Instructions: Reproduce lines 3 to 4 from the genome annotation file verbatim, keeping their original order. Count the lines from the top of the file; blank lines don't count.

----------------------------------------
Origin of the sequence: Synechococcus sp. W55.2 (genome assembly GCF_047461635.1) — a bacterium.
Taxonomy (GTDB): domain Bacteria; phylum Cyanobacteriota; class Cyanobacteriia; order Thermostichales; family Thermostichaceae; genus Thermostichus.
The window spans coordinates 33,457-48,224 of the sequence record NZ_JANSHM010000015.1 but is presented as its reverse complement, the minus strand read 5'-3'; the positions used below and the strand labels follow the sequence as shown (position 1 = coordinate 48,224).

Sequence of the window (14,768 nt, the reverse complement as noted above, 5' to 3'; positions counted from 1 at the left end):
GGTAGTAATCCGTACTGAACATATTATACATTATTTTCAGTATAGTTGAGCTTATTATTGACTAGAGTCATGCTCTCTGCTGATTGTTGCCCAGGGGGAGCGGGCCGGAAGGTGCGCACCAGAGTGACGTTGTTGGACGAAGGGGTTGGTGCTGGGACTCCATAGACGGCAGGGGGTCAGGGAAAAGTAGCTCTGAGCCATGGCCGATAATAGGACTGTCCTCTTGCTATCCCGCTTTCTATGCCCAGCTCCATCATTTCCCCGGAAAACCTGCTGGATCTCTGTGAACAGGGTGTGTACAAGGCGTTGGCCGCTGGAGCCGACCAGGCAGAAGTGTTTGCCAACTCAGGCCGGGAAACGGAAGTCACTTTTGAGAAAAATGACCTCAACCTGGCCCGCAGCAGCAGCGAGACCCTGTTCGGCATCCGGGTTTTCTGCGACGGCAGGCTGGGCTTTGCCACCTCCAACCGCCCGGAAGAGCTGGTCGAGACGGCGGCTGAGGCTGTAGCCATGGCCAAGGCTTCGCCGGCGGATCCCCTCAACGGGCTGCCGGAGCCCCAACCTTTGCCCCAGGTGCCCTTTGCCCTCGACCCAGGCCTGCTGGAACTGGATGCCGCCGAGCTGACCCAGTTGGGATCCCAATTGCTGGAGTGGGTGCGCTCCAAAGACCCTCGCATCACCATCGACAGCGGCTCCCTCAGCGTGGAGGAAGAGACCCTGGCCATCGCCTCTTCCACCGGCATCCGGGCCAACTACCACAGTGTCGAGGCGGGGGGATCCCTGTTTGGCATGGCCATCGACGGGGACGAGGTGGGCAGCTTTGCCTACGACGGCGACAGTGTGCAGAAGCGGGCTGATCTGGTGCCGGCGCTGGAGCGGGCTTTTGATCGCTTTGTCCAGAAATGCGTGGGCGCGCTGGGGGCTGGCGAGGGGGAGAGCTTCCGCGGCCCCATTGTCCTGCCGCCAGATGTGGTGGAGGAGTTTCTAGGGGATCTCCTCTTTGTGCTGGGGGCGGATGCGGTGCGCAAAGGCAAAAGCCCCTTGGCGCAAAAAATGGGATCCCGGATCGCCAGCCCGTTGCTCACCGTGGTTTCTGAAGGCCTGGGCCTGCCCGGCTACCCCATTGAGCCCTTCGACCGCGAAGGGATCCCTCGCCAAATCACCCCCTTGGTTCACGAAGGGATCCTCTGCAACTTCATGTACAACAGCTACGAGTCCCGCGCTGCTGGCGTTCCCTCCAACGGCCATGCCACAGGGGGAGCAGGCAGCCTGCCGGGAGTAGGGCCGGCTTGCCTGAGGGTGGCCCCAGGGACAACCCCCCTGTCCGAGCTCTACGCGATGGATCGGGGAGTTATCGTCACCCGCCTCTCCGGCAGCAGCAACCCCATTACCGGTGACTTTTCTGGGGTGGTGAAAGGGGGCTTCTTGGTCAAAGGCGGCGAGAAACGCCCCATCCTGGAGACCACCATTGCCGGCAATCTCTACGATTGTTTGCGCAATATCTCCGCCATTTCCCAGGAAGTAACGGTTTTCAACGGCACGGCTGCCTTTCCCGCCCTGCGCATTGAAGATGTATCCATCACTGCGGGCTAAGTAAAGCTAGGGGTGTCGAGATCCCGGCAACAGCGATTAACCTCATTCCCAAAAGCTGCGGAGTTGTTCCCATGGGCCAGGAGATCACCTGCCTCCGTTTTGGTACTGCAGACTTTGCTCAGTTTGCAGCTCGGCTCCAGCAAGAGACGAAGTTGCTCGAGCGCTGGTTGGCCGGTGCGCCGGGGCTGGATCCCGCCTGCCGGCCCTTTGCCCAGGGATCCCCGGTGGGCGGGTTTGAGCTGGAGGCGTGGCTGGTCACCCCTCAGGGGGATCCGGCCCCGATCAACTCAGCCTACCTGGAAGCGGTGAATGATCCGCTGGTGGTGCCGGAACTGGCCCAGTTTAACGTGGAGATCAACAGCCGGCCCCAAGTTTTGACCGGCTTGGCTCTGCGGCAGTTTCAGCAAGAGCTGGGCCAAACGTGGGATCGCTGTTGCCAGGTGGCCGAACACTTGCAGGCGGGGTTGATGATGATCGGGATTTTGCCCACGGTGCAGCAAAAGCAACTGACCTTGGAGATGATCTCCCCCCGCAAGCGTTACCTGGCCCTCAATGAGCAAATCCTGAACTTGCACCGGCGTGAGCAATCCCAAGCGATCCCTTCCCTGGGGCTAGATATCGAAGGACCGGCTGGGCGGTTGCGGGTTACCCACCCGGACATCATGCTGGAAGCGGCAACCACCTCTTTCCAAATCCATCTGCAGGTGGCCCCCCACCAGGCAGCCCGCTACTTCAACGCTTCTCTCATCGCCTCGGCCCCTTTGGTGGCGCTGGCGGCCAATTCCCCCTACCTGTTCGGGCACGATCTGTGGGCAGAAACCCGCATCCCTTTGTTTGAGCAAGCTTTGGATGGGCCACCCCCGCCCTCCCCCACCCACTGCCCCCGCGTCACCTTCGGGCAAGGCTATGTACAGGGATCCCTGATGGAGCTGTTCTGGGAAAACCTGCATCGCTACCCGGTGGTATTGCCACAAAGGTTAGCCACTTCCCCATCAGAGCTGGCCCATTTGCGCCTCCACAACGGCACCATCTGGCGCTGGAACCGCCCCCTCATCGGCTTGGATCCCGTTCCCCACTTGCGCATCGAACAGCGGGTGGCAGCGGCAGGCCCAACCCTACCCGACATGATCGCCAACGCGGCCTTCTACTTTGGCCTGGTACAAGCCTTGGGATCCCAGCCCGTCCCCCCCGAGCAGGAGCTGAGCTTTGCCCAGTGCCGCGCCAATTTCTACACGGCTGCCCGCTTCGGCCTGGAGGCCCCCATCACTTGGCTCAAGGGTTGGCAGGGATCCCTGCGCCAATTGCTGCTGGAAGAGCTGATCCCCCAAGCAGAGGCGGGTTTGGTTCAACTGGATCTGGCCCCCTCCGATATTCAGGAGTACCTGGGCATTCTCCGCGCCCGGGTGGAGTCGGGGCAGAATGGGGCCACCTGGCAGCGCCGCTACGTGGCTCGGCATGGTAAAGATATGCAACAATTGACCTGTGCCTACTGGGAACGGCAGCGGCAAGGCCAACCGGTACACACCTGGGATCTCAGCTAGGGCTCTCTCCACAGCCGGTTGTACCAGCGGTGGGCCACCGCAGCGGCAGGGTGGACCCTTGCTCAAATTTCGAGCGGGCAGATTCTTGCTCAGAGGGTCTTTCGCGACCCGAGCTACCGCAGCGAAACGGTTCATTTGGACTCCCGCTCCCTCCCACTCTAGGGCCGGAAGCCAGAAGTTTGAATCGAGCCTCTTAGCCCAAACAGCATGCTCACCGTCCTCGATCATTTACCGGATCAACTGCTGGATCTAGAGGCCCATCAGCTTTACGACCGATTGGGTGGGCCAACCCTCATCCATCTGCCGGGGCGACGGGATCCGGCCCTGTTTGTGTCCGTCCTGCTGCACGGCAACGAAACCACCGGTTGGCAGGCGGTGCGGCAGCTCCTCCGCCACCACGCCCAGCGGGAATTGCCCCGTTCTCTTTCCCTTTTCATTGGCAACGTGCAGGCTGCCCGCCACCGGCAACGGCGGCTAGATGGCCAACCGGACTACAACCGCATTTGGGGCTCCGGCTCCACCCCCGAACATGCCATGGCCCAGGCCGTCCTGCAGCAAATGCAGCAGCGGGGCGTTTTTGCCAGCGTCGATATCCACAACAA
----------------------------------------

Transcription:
The window spans coordinates 33,457-48,224 of the sequence record NZ_JANSHM010000015.1 but is presented as its reverse complement, the minus strand read 5'-3'; the positions used below and the strand labels follow the sequence as shown (position 1 = coordinate 48,224).

Sequence of the window (14,768 nt, the reverse complement as noted above, 5' to 3'; positions counted from 1 at the left end):